Amy L. Jarmon, assistant dean for academic success programs at Texas Tech University School of Law, is a professor and coeditor of the Law School Academic Support Blog. She has practiced law in the United States and the United Kingdom.
Realize that everyone’s grades can improve each semester by honing study strategies. Students who did well can do even better. Students who ended up in the middle of the class can improve. And students whose grades placed them on academic probation can turn things around.
Changes in study habits can mean not only higher grades in May, but also less stress during the semester and greater retention of material. Ask yourself the following questions to evaluate your study habits.
Did you make law school a priority in your life? Were you too involved in organizations, employed too many hours, or focused more on your social life? Law students need to be intentional in their studying. Doing well is directly related to bar passage and being a competent attorney. The course material is denser, and the competition is greater than in past studies. Without making law school a priority, you are unlikely to live up to your academic potential.
Did you have a routine time management schedule? Law students often make ad hoc decisions throughout the day rather than have a structured time management schedule. You will complete more tasks in less time if you have a weekly routine and aim to complete the same task on the same day and at the time each week. You will not waste time deciding what to do next. You will not allow tasks to bleed over into more time than necessary. You will ensure that you complete all tasks every week: read and brief, outline, work on papers, finish other assignments, review for exams, and complete practice questions.
Did you waste valuable study time between classes? Be careful about time that you lose socializing in the student lounge, spending time on social media, talking on your cell phone, or running random errands. Students often waste time by traveling home for meals or eating out rather than packing their meals. Some students waste time on naps instead of sleeping at least seven hours a night so that naps become unnecessary.
Did you read and brief for depth of understanding? It is tempting to scan cases and skip briefs—especially if you will not be called on in class. However, if you only know the gist of a case, you will get less out of the class discussion. You want to read in-depth and ask yourself questions as you read. Then consider how the case is similar or different from the other cases you read for the day and how the case fits into the topic. Review the material again for one half-hour before class to refresh your memory so you can take better notes and feel more confident if called on.
Did you review your class notes within 24 hours? By going back over your notes as soon as possible, you can fill in gaps where you missed points, reorganize the notes if the professor jumped around, note any questions that you have, and condense your notes into a pre-outline summary of the essentials. If you do not review your notes until you outline, you may no longer remember the details that you needed to add or be able to translate an abbreviation you used.
Did you outline regularly throughout the semester—preferably every week? Outlining each week pulls together the material while it is still relatively fresh in your mind. You are able to condense your briefs and notes with minimal effort. You do not have to relearn material before you can consider what is important for your outline. Your outline is the master document for exam review. Once an outline is begun, exam review can also begin.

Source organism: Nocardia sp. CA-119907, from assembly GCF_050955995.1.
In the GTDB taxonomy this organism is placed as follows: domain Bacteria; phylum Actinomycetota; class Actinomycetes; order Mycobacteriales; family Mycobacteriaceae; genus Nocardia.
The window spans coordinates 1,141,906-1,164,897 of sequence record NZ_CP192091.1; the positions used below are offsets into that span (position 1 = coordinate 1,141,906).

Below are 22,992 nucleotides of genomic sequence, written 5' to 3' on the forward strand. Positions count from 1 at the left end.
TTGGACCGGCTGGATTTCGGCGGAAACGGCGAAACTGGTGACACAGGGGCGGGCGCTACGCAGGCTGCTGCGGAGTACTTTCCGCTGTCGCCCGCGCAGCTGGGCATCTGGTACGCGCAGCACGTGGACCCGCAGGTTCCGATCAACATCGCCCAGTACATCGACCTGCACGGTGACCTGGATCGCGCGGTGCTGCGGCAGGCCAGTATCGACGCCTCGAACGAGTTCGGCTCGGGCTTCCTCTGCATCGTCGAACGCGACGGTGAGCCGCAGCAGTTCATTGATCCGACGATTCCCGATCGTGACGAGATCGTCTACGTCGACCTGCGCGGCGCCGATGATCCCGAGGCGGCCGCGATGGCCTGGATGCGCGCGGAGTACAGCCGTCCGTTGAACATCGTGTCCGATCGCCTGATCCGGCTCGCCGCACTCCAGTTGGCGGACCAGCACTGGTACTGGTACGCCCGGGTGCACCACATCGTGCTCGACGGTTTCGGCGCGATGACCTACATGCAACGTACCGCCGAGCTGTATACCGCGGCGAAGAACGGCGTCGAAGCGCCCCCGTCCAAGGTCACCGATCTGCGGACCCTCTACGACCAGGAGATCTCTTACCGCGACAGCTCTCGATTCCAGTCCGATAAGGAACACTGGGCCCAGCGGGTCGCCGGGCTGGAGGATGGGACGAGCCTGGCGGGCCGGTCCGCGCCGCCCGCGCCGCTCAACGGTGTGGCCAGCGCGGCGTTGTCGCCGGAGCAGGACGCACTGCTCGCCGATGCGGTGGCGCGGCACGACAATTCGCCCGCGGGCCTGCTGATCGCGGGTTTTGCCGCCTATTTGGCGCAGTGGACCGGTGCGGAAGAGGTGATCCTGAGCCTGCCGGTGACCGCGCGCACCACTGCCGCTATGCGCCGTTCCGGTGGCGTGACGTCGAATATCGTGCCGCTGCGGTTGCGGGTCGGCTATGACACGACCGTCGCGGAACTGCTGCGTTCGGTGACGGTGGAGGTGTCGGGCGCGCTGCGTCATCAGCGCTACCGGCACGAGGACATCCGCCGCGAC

Did you study throughout the semester for exams or did you cram? Cramming does not work in law school because there is too much difficult material to learn in a few weeks. By distributing one’s learning throughout the semester, you gain a deeper understanding of the concepts, memorize the rules more precisely, and have time to complete more practice questions. You also take advantage of long-term memory, which increases your retention and recall. Your stress level will be lower because you are more confident about the material throughout the semester. Distributed review increases your chances for getting A and B grades instead of performing in the middle of the class.
Did you spend time on practice questions throughout the semester? Practice questions are critical to success in law school. You can monitor whether you really understand the law well enough to apply it to new legal scenarios. You also gain the opportunity to have your exam strategies on auto-pilot: how to approach a question, how to organize an answer, how to write a concise answer that still connects the dots for the reader, how to use policy arguments adroitly, and more. If you have multiple-choice exams, you become more adept at spotting the nuances in the answer options. By practicing throughout the semester, you can increase the difficulty of questions for each topic over time and have opportunities to complete many more questions to monitor your understanding. If your professors are willing, you can write out answers to several practice fact-pattern essay questions and ask them for feedback. You can then use that feedback to correct exam-writing issues that you may have before classes end.
Consider which study habits gave you the best results for the time you put in. If the results were minimal for the time, then consider modifying or discontinuing that study strategy. Begin your review as soon as possible during the semester rather than delaying. You want to reinforce the concepts and practice application of the law in new legal scenarios for as many of the 15 weeks as possible.